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In this week's Risk & Repeat podcast, SearchSecurity editors discuss Let's Encrypt certificates and weigh the positives and negatives the free certificate authority provides.
Let's Encrypt was created to provide free and easy-to-use TLS and SSL certificates, but the organization has experienced some missteps lately.
The Let's Encrypt certificate authority, which was created in 2016 as a nonprofit by the Internet Security Research Group, last week disabled TLS-SNI-01 validation in its Automatic Certificate Management Environment (ACME) protocol after a serious vulnerability came to light. Security researcher Frans Rosen of Detectify discovered how to abuse the ACME TLS-SNI-01 specification and obtain Let's Encrypt certificates for domains that weren't under his control.
The organization is also dealing with the ongoing problem of cybercriminals and threat actors using Let's Encrypt certificates for phishing attacks and other threats. Research published last spring by The SSL Store, a certificate provider, showed that over a 14-month period, more than 15,000 Let's Encrypt certificates were issued for PayPal domains designed for phishing. And last month, cybersecurity vendor PhishLabs reported a dramatic increase in phishing sites using HTTPS, thanks in large part to obtaining free certificates from organizations like Let's Encrypt.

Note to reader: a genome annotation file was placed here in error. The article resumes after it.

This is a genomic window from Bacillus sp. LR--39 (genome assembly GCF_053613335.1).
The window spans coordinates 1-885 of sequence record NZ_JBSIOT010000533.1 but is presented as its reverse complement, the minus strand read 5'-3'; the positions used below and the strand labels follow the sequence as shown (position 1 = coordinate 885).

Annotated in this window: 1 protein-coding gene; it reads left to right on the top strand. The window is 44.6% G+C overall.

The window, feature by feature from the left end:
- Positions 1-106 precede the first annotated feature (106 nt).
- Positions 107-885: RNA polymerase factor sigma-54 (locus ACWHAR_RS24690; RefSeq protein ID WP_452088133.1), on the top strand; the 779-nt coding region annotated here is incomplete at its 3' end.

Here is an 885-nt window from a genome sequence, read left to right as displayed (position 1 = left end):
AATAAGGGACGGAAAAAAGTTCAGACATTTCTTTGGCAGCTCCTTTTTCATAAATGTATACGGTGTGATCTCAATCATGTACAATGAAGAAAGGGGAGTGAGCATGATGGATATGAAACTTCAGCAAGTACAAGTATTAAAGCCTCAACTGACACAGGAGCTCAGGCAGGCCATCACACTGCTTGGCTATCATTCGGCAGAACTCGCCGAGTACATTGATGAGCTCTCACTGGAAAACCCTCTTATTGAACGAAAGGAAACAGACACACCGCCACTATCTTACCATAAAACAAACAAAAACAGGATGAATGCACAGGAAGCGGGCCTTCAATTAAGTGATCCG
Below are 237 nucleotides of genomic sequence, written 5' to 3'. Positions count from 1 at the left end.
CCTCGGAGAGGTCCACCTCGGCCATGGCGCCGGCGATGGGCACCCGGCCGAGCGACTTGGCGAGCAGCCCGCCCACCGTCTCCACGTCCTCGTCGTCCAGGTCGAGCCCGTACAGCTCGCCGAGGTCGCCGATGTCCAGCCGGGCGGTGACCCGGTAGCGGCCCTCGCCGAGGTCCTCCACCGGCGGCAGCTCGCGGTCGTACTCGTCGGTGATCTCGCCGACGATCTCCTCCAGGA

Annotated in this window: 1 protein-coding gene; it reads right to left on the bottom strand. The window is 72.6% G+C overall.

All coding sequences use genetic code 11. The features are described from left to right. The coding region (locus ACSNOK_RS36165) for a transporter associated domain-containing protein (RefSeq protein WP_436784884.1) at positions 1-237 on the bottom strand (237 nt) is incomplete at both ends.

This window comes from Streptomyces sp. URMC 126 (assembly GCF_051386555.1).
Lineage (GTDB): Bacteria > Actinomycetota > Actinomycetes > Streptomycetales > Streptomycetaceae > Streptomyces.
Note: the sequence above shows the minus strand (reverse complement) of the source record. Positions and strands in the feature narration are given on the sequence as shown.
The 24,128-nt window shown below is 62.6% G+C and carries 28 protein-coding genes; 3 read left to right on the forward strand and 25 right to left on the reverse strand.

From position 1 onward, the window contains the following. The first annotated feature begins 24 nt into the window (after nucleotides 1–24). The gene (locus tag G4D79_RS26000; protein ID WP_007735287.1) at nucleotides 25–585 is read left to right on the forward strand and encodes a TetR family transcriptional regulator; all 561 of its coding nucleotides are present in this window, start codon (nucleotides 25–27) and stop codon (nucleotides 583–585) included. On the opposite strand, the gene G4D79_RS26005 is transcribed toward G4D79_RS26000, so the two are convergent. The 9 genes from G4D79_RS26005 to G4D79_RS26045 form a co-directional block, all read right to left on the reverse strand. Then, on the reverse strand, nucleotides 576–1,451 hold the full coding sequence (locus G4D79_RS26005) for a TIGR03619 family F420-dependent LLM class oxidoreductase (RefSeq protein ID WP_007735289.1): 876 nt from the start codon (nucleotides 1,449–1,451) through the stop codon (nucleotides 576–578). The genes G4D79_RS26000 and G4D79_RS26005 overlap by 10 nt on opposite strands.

While Let's Encrypt issues certificates to legitimate organizations, malicious actors can also obtain certificates because the process is automated and has very few checks.
Are free certificate authorities a good idea? Should Let's Encrypt do more to stop abuse? What should be done to prevent threat actors from abusing Let's Encrypt certificates? SearchSecurity editors Rob Wright and Peter Loshin discuss those questions and more in this episode of the Risk & Repeat podcast.